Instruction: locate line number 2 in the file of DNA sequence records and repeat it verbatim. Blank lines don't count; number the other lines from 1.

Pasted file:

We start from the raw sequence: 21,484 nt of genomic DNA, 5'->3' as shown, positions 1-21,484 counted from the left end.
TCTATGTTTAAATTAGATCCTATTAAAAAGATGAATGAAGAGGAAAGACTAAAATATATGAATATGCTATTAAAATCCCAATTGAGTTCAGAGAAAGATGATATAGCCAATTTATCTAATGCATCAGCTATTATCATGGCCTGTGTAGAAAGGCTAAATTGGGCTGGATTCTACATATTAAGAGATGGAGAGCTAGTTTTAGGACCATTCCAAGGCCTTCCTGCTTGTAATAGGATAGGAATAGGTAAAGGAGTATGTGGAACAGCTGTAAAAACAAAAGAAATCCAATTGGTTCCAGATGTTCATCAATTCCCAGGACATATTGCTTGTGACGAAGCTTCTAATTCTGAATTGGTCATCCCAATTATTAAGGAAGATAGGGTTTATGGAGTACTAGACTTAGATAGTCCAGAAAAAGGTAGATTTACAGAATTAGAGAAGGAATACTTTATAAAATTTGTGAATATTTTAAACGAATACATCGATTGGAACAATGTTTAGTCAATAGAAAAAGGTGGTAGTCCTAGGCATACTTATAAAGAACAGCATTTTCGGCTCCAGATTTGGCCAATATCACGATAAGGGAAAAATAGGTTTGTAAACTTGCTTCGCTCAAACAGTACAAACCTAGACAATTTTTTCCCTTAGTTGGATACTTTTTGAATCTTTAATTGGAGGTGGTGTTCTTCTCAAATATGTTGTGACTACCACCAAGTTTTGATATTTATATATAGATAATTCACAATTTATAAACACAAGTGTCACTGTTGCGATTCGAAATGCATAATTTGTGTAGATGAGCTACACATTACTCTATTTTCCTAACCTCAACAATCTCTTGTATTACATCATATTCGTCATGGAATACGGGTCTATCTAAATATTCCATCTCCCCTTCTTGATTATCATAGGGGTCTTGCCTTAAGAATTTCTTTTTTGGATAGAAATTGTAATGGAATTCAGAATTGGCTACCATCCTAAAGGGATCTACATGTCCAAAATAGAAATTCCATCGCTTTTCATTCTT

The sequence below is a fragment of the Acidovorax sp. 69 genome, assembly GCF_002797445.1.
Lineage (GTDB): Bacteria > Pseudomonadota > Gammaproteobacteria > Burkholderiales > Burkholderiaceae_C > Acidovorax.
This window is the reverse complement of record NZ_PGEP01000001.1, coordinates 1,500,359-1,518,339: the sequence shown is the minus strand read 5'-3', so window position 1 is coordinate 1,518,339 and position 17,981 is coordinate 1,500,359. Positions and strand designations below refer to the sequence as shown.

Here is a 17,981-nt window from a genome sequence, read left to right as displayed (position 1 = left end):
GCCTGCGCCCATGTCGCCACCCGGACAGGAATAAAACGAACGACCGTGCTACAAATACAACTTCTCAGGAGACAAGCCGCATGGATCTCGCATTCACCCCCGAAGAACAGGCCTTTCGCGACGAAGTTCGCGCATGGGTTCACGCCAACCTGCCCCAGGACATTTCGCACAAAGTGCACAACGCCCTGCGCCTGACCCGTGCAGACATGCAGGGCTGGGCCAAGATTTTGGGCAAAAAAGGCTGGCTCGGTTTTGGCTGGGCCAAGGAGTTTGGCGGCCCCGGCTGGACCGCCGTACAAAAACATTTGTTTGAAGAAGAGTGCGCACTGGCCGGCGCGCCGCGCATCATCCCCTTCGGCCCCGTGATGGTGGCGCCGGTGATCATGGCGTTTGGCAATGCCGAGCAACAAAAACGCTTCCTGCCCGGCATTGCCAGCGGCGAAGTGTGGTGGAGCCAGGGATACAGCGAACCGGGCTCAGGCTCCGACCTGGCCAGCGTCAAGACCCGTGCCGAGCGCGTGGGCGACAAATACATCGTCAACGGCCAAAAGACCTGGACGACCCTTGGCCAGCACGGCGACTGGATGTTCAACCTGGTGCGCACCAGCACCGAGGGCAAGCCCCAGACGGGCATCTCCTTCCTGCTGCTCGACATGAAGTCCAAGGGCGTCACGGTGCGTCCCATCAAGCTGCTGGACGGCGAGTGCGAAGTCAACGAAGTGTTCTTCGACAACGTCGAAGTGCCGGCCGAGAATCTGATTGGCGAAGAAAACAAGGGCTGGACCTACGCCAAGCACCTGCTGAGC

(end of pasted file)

TCTATGTTTAAATTAGATCCTATTAAAAAGATGAATGAAGAGGAAAGACTAAAATATATGAATATGCTATTAAAATCCCAATTGAGTTCAGAGAAAGATGATATAGCCAATTTATCTAATGCATCAGCTATTATCATGGCCTGTGTAGAAAGGCTAAATTGGGCTGGATTCTACATATTAAGAGATGGAGAGCTAGTTTTAGGACCATTCCAAGGCCTTCCTGCTTGTAATAGGATAGGAATAGGTAAAGGAGTATGTGGAACAGCTGTAAAAACAAAAGAAATCCAATTGGTTCCAGATGTTCATCAATTCCCAGGACATATTGCTTGTGACGAAGCTTCTAATTCTGAATTGGTCATCCCAATTATTAAGGAAGATAGGGTTTATGGAGTACTAGACTTAGATAGTCCAGAAAAAGGTAGATTTACAGAATTAGAGAAGGAATACTTTATAAAATTTGTGAATATTTTAAACGAATACATCGATTGGAACAATGTTTAGTCAATAGAAAAAGGTGGTAGTCCTAGGCATACTTATAAAGAACAGCATTTTCGGCTCCAGATTTGGCCAATATCACGATAAGGGAAAAATAGGTTTGTAAACTTGCTTCGCTCAAACAGTACAAACCTAGACAATTTTTTCCCTTAGTTGGATACTTTTTGAATCTTTAATTGGAGGTGGTGTTCTTCTCAAATATGTTGTGACTACCACCAAGTTTTGATATTTATATATAGATAATTCACAATTTATAAACACAAGTGTCACTGTTGCGATTCGAAATGCATAATTTGTGTAGATGAGCTACACATTACTCTATTTTCCTAACCTCAACAATCTCTTGTATTACATCATATTCGTCATGGAATACGGGTCTATCTAAATATTCCATCTCCCCTTCTTGATTATCATAGGGGTCTTGCCTTAAGAATTTCTTTTTTGGATAGAAATTGTAATGGAATTCAGAATTGGCTACCATCCTAAAGGGATCTACATGTCCAAAATAGAAATTCCATCGCTTTTCATTCTT